A survey of the literature regarding the vasodepressor
and cardiodepressor reflexes is given.
Evidence is put forward that the impulses which
arise from the cardioaortic and carotid sinus regions
control not only the normal vagus restraint of the
heart but also the capacity of the circulation. Loss
of these impulses not only causes cardiac acceleration
but results in an increased return of venous blood
to the heart.
It is shown that conditions which are believed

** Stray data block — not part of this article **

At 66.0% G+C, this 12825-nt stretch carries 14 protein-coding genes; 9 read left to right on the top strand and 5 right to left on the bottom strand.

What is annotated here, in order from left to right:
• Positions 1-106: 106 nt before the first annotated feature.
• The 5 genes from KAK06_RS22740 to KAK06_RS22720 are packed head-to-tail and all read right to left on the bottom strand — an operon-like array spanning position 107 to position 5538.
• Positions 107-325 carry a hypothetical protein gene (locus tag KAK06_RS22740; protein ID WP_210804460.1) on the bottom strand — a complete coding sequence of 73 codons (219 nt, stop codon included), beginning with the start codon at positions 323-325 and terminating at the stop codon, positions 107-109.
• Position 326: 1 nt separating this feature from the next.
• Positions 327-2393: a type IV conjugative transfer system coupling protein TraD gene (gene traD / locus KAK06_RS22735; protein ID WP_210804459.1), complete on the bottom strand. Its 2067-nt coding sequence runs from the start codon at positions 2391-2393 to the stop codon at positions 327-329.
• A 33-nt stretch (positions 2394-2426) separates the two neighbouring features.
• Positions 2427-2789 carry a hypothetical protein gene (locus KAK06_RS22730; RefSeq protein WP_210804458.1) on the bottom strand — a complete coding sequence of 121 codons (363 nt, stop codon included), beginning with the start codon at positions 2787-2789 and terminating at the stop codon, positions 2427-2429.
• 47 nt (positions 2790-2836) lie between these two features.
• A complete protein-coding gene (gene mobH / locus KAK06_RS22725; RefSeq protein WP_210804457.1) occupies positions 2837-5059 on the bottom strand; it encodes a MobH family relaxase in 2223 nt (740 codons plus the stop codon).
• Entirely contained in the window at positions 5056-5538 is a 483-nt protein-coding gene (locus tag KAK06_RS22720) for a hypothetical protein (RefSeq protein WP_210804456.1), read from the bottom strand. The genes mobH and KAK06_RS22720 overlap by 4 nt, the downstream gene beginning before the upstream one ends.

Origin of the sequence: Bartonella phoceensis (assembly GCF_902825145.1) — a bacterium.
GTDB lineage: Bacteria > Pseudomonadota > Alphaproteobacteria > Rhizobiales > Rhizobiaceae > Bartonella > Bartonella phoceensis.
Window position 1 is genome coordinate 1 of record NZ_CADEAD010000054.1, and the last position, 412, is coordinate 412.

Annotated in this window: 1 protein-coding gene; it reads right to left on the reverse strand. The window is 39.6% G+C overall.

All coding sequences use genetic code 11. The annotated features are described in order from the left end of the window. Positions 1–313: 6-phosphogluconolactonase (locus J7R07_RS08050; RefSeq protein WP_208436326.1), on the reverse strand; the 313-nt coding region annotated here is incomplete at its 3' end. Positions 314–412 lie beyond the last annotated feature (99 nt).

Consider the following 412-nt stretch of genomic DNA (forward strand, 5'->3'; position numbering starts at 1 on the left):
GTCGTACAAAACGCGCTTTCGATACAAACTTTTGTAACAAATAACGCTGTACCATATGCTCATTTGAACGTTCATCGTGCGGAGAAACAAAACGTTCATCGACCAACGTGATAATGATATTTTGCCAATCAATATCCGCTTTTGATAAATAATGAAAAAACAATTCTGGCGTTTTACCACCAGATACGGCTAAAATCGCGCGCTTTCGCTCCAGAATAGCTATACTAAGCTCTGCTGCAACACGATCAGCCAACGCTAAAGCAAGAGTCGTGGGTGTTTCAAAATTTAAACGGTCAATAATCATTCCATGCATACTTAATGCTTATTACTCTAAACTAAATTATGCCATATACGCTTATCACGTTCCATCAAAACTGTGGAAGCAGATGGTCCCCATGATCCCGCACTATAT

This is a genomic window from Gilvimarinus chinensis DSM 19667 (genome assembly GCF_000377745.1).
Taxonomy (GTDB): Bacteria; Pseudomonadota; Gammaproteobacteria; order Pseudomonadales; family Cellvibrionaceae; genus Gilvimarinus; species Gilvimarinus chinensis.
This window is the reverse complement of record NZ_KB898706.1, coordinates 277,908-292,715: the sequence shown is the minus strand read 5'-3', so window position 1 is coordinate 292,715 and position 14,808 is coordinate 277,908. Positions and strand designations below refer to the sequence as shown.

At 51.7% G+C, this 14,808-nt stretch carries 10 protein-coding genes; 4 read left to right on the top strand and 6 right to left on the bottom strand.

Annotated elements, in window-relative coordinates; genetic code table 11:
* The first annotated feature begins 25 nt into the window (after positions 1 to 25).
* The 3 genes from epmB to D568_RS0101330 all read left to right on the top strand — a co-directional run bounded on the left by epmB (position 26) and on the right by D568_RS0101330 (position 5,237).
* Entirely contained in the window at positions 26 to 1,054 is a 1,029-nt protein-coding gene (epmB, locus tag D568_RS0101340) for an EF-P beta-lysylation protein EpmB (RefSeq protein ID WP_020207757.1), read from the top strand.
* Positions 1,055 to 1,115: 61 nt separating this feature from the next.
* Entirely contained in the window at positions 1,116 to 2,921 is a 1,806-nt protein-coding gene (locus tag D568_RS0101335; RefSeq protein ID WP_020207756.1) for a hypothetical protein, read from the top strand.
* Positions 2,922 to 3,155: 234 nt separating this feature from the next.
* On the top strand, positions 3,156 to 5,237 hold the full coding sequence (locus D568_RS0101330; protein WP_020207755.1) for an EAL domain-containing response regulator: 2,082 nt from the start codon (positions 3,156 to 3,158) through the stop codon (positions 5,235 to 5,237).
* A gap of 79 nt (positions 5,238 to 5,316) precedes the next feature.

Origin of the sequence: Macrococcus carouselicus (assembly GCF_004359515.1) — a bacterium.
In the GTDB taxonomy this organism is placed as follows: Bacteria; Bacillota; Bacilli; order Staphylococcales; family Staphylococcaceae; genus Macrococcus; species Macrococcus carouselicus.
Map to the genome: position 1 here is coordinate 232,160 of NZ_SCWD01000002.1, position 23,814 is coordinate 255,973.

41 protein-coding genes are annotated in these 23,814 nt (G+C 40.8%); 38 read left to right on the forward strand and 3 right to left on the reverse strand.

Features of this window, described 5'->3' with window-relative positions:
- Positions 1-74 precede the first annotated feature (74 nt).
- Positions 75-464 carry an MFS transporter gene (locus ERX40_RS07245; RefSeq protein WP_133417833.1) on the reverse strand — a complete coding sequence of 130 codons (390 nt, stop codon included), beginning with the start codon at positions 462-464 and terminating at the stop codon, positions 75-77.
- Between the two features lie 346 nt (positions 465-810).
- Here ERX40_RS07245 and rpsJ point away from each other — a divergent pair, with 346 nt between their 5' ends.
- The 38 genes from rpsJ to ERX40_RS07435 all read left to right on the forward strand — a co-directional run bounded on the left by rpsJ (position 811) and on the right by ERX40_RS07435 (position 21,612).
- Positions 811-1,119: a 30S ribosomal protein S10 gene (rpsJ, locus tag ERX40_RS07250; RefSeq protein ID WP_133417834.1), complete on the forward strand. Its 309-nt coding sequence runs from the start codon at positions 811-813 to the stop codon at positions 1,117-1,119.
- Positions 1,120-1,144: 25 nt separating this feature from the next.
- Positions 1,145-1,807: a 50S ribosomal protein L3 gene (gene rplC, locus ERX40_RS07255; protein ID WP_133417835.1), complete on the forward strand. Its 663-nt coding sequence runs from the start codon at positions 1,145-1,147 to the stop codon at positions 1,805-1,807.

to be produced in exercise and which are known to
reduce the vagus restraint of the heart at the same
time reduce the effect of the carotid sinus impulses
upon the vessels.
The view is therefore put forward that an
important function of the vasodepressor reflxes
is to control the capacity of the circulation in
order to provide a reserve of blood for use in
physical exercise, just as is provided a cardiac
reserve to deal with such blood maintained by
similar reflex mechanisms.
The possible clinical significance of the
findings is indicated, and a bibliography of the
literature referred to in the text is given.